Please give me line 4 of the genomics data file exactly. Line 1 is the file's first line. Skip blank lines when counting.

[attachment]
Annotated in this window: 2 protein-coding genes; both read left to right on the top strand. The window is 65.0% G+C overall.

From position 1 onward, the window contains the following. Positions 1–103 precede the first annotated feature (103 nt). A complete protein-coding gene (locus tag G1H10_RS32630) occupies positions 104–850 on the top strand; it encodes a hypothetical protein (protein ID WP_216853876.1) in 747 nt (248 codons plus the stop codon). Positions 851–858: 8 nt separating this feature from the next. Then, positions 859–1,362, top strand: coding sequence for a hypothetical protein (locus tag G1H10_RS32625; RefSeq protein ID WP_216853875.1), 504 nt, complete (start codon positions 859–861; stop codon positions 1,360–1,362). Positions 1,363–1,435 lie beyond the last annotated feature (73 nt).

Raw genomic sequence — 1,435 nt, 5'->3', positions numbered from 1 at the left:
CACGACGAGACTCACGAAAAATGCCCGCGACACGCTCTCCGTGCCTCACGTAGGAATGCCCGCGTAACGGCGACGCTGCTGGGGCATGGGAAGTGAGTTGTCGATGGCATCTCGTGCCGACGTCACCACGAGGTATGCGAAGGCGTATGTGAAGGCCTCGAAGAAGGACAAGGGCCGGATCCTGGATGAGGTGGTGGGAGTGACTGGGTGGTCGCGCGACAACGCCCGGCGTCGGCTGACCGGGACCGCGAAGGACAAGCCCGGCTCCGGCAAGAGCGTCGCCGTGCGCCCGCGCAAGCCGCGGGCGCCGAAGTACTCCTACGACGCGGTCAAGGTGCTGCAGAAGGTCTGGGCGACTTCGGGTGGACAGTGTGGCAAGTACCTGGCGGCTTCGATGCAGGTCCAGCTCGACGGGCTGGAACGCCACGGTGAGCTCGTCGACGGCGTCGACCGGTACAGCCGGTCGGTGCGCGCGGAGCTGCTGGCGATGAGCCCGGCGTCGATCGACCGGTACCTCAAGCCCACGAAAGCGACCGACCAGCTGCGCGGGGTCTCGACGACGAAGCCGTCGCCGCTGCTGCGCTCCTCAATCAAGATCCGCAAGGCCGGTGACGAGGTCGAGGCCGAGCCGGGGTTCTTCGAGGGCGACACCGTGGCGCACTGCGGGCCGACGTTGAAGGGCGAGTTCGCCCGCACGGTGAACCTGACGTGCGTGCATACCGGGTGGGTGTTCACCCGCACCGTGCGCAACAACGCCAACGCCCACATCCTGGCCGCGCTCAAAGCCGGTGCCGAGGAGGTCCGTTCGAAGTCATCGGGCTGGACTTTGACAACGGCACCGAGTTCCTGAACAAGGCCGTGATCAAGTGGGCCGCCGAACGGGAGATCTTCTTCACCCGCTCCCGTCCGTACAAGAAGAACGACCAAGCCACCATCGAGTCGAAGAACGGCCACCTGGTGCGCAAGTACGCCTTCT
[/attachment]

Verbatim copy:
CACGACGAGACTCACGAAAAATGCCCGCGACACGCTCTCCGTGCCTCACGTAGGAATGCCCGCGTAACGGCGACGCTGCTGGGGCATGGGAAGTGAGTTGTCGATGGCATCTCGTGCCGACGTCACCACGAGGTATGCGAAGGCGTATGTGAAGGCCTCGAAGAAGGACAAGGGCCGGATCCTGGATGAGGTGGTGGGAGTGACTGGGTGGTCGCGCGACAACGCCCGGCGTCGGCTGACCGGGACCGCGAAGGACAAGCCCGGCTCCGGCAAGAGCGTCGCCGTGCGCCCGCGCAAGCCGCGGGCGCCGAAGTACTCCTACGACGCGGTCAAGGTGCTGCAGAAGGTCTGGGCGACTTCGGGTGGACAGTGTGGCAAGTACCTGGCGGCTTCGATGCAGGTCCAGCTCGACGGGCTGGAACGCCACGGTGAGCTCGTCGACGGCGTCGACCGGTACAGCCGGTCGGTGCGCGCGGAGCTGCTGGCGATGAGCCCGGCGTCGATCGACCGGTACCTCAAGCCCACGAAAGCGACCGACCAGCTGCGCGGGGTCTCGACGACGAAGCCGTCGCCGCTGCTGCGCTCCTCAATCAAGATCCGCAAGGCCGGTGACGAGGTCGAGGCCGAGCCGGGGTTCTTCGAGGGCGACACCGTGGCGCACTGCGGGCCGACGTTGAAGGGCGAGTTCGCCCGCACGGTGAACCTGACGTGCGTGCATACCGGGTGGGTGTTCACCCGCACCGTGCGCAACAACGCCAACGCCCACATCCTGGCCGCGCTCAAAGCCGGTGCCGAGGAGGTCCGTTCGAAGTCATCGGGCTGGACTTTGACAACGGCACCGAGTTCCTGAACAAGGCCGTGATCAAGTGGGCCGCCGAACGGGAGATCTTCTTCACCCGCTCCCGTCCGTACAAGAAGAACGACCAAGCCACCATCGAGTCGAAGAACGGCCACCTGGTGCGCAAGTACGCCTTCT